These terrorists were captured wherever they might have been at the time. It is, however, a proven and well known fact thar Iraq had no WMD (the official reason why we invaded) and tha al Qaeda was not in Iraq until after we arrived (and we did not kill thousands of them).
    They came because we were there.
    Also a proven and well known fact is that the Taliban and their "regime" have been protecting al Qaeda and other garden variety terrorists for a long long time. Thus, Bin Laden is still there (if he is alive) and both the Taliban and al Qaeda are returning in force in Afghanistan and Northwest Pakistan.
    After several thousand of our soldiers were killed and wounded, over one hundred thousand civilians died and over 600 BILLION dollars were spent (all of this in Iraq) we are back to square one.
    If confirmation is necessary, several high ranking military commanders (US and Nato) have been saying this for a long time.
    It's very simple: We invaded the wrong Country using false reasons. This has got nothing to do with morals. It's a question of going after our true enemies, getting our geography right and not misleading us with fake intelligence.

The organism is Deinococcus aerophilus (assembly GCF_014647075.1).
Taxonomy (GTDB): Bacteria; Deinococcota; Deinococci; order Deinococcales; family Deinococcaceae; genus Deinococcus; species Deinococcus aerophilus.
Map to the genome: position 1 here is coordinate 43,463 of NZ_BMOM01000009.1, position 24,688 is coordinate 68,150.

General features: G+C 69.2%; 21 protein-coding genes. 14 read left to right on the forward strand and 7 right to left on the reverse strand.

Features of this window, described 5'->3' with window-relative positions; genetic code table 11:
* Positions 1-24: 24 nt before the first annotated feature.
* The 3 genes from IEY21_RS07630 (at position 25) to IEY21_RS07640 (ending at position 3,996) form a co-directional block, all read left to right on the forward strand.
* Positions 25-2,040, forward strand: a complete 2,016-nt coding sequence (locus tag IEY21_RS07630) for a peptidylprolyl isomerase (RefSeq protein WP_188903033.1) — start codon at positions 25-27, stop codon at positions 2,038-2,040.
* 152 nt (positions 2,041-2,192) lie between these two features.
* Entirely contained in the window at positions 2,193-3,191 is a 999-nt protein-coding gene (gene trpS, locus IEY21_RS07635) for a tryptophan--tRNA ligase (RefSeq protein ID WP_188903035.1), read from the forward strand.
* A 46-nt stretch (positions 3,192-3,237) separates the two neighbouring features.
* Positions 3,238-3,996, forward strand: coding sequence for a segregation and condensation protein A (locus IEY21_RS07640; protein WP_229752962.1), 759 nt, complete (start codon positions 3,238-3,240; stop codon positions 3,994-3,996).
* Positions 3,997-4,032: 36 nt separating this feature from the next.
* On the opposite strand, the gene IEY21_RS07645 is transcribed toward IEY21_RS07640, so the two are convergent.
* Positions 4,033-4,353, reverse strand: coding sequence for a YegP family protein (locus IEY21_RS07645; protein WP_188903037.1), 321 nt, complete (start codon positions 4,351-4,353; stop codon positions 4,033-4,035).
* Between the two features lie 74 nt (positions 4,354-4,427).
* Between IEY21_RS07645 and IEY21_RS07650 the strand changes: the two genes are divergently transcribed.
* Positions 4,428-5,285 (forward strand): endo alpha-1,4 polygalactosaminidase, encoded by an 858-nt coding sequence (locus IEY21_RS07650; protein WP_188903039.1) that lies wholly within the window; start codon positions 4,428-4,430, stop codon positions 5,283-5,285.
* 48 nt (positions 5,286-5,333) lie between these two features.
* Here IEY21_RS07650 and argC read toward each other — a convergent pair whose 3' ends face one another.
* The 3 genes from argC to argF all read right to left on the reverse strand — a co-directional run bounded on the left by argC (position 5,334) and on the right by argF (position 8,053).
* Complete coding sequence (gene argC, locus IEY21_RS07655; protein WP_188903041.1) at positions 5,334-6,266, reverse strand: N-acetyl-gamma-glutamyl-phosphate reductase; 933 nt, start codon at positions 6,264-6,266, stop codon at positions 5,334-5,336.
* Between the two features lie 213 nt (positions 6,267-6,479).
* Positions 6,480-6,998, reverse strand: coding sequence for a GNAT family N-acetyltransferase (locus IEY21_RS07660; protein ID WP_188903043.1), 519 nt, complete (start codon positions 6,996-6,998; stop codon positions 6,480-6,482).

If our people really have to be in harm's way, let us do it for the right reason. Yes, even if Afghanistan has no oil.

    February 18, 2009 at 8:03 pm |
  6. Charles

    Kathleen McKinley, people like you are the main reason we got into these mess. You need to know the fact and know the reason. Please donot twist the fact. Al Qaeda had training camp in Afganistan, not in Iraq. Do you know why we killed thousands of al Qaeda in Iraq? Because they were wither new recruit or sneaked into Iraq because of our poor management of was in Iraq. We went to Iraq because of wrong reason (WMD, you forgot it, right?) And Bush made big mistakes to go into Iraq without proper planning. That's the fact.

    February 18, 2009 at 8:01 pm |
  7. Roland

    The cultures in Afghanistan and Iraq need to develop on their own, we can't impose democracy – it needs to grow... We can plant the seed, but, at the same time, the culture has to want it. If they don't want it, or are not yet ready, then we need to respect that as well and accept the reality that not everyone wants to be like the west – and that's ok! Now, that culture stuff aside, we need to get the job done, capture Bin Laden and get out.

    February 18, 2009 at 8:00 pm |